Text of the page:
A UN expert on torture has called for an urgent review into “cruel” and “degrading” sentences of imprisonment for public protection (IPP) in a move that will pile further pressure on the government.
Alice Jill Edwards, the special rapporteur on torture and other cruel, inhuman or degrading treatment or punishment, said the government “must step up its efforts to ensure rehabilitation opportunities for all those affected” by the scheme.
“For many these sentences have become cruel, inhuman and degrading,” Ms Edwards said.
“They have been acknowledged by successive UK governments and even described as indefensible by a justice minister – yet they persist.”
IPP sentences, which were introduced in 2003 but abolished by 2012, were indeterminate sentences given to serious violent and sexual offenders who posed a significant risk of serious harm to the public but whose crimes did not warrant a life sentence.
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Although the scheme was abolished more than 10 years ago, there was no retrospective change for those who had already been sentenced under the legislation – meaning thousands are still serving IPPs despite serving time way beyond their original tariff.
At the end of last year, nearly 2,900 people were still serving IPP sentences, including 1,312 prisoners who had never been released.
They can only be released once they are no longer deemed a risk to the public and if their rehabilitation is successful.
Ms Edwards said remaining IPP prisoners should also be given access to “adequate and appropriate reparations” after noting that the “distress, depression and anxiety caused by this scheme is severe for prisoners and their families”.
Her concerns echo those raised by parliament’s justice committee, led by a Tory chair Sir Bob Neill, which last year recommended in a report that the government carry out an immediate review of all IPP sentences.
The report, published in September last year, described the sentences as “irredeemably flawed” and found that in some cases prisoners have been behind bars for a decade beyond the tariff of their original sentence – which could have been as low as two years or under.
Dominic Raab, then justice secretary, rejected the committee’s call for an immediate review of all IPP sentences, saying at the time: “The government’s long-held view is that this would give rise to an unacceptable risk to public protection and that the IPP action plan, suitably updated, remains the best option by which these offenders can progress towards safe release.”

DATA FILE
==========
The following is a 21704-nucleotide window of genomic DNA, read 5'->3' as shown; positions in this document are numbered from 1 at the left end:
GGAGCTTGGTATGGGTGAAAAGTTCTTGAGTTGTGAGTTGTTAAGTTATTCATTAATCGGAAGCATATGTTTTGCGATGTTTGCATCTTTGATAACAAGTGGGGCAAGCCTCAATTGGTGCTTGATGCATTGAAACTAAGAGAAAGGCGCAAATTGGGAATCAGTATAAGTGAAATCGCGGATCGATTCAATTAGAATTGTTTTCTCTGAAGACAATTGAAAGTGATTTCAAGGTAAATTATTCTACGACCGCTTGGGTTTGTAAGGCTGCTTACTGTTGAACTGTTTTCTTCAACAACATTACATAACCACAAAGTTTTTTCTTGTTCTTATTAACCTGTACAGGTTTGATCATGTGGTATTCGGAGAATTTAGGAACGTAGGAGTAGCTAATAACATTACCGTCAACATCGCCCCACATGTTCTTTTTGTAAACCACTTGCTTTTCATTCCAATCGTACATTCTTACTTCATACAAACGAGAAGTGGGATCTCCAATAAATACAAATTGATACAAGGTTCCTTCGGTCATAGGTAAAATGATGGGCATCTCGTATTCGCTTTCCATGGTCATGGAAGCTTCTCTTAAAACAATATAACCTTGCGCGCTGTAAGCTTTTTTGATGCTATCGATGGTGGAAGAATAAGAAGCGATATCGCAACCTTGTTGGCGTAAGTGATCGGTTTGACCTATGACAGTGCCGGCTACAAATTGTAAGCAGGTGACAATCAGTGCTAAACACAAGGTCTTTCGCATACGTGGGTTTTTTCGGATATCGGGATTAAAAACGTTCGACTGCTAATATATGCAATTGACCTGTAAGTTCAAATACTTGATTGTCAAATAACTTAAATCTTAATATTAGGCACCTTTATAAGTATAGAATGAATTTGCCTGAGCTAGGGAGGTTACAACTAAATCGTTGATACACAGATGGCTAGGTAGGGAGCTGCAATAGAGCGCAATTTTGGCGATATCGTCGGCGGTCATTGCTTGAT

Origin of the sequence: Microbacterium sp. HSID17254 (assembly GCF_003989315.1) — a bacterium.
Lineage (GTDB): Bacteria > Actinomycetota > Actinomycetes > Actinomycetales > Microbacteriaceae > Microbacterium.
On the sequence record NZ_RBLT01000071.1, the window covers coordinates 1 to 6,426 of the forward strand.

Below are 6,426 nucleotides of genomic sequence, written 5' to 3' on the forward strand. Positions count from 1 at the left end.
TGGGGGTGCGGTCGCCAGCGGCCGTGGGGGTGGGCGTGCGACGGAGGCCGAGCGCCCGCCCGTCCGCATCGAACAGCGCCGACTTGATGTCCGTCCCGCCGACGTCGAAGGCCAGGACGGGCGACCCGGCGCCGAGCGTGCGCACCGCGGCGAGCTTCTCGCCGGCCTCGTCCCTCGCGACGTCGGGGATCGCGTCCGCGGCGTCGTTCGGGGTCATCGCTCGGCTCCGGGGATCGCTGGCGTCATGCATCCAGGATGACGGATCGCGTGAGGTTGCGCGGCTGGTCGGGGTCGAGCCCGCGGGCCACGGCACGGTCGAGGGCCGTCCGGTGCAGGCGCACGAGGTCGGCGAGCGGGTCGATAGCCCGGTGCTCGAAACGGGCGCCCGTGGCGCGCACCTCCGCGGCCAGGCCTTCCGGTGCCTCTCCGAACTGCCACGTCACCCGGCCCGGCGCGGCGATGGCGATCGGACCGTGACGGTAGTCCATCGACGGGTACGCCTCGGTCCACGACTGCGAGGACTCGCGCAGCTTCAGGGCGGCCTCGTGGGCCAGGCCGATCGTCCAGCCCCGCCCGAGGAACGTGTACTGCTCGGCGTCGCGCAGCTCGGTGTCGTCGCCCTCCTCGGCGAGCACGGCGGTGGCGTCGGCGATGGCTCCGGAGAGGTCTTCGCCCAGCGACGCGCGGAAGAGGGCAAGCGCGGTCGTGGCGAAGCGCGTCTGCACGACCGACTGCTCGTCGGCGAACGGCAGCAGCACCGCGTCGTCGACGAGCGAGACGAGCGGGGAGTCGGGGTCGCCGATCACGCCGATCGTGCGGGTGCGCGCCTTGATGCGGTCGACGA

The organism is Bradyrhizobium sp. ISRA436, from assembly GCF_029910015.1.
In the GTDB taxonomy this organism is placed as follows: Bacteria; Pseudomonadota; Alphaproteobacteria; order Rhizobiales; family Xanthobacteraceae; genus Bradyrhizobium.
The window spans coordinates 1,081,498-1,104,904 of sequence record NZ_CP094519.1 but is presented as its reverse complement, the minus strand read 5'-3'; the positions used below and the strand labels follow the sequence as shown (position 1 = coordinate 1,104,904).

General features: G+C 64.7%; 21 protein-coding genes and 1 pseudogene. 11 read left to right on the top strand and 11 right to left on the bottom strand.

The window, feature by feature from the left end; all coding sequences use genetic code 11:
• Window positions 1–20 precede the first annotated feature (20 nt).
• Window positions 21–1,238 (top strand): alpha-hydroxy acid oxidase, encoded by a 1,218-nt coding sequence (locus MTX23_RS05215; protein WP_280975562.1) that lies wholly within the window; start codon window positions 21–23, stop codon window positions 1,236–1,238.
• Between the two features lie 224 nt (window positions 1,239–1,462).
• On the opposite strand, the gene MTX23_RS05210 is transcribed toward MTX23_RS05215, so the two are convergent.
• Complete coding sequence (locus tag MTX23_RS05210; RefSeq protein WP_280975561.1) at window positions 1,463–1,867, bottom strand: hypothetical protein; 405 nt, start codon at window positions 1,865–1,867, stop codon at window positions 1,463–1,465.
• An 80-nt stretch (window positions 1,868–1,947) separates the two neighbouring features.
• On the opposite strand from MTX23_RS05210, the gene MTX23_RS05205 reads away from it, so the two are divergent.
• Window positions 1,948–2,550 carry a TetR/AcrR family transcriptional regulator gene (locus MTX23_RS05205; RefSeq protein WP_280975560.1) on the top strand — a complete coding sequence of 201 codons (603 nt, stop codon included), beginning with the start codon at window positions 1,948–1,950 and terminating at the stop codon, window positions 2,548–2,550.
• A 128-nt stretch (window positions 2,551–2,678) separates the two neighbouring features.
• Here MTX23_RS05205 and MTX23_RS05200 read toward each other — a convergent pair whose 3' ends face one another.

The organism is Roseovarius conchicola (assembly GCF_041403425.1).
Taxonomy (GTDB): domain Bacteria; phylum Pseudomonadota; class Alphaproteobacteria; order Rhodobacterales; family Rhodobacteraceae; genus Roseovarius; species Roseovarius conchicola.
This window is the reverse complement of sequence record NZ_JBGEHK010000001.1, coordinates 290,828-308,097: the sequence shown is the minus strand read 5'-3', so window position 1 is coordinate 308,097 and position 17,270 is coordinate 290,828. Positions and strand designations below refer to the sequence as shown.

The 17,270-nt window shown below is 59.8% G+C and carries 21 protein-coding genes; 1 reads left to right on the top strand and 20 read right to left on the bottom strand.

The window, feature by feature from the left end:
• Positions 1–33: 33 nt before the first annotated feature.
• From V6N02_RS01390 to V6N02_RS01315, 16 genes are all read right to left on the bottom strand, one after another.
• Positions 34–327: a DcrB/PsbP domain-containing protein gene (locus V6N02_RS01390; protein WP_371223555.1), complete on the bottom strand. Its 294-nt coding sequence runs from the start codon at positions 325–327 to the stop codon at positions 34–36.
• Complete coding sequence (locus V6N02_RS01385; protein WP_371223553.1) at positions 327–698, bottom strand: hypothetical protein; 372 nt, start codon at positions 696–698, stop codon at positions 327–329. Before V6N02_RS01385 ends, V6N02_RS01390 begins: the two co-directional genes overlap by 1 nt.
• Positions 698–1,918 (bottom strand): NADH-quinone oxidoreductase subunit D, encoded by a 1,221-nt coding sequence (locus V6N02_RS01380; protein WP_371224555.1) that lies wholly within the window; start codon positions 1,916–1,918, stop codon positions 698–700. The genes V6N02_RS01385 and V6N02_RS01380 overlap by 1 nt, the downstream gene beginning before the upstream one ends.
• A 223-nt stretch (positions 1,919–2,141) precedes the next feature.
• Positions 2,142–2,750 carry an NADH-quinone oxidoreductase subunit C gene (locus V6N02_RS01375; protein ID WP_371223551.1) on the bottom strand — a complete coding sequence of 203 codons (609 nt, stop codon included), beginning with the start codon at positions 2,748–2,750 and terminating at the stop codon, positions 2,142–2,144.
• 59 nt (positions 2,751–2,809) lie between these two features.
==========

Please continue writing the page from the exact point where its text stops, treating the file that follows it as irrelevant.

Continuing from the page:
However, Alex Chalk, who replaced Mr Raab in April, has called IPP sentences a “stain on our justice system” that “should never have happened”.
In a debate in May, he said: “I am considering carefully what the justice committee has to say about it, and I will be saying more about it in due course.”
Ms Edwards also expressed concern about suicide rates among IPP prisoners and said they were two and a half times more likely to self-harm than the general prison population.
Government figures published in 2021 indicate 65 IPP prisoners had died by suicide.
Ms Edwards said that for years there had been insufficient and inappropriate resources to manage IPP prisoners effectively, with few having access to the rehabilitation programmes needed to demonstrate a reduction in their risk to the public – a point that has also been made by the justice committee.
The torture expert also argued that the IPP programme violated “basic principles of fair justice and the rule of law” because those who have been released into the community but remain under the IPP regime can be sent back to detention at any time.
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“As a general rule, indeterminate sentences should be used sparingly and only for the most serious crimes and offenders,” she said. “Sentencing should be assessed on an individual basis, taking into account all relevant factors.
“Without these safeguards, we are left with the mess that is the UK’s IPP system, where people are held without being able to prove that they deserve to be released.”
A Ministry of Justice source said the government has requested that the HM Inspectorate for Probation carry out a thematic review of IPP recalls to ensure the prison and probation service is using recalls appropriately.
A MOJ spokesperson said: “This government has already reduced the number of IPP prisoners by three-quarters since 2012 and is providing further support to help those still in custody progress towards release.
“We are carefully considering what additional measures might be put in place.”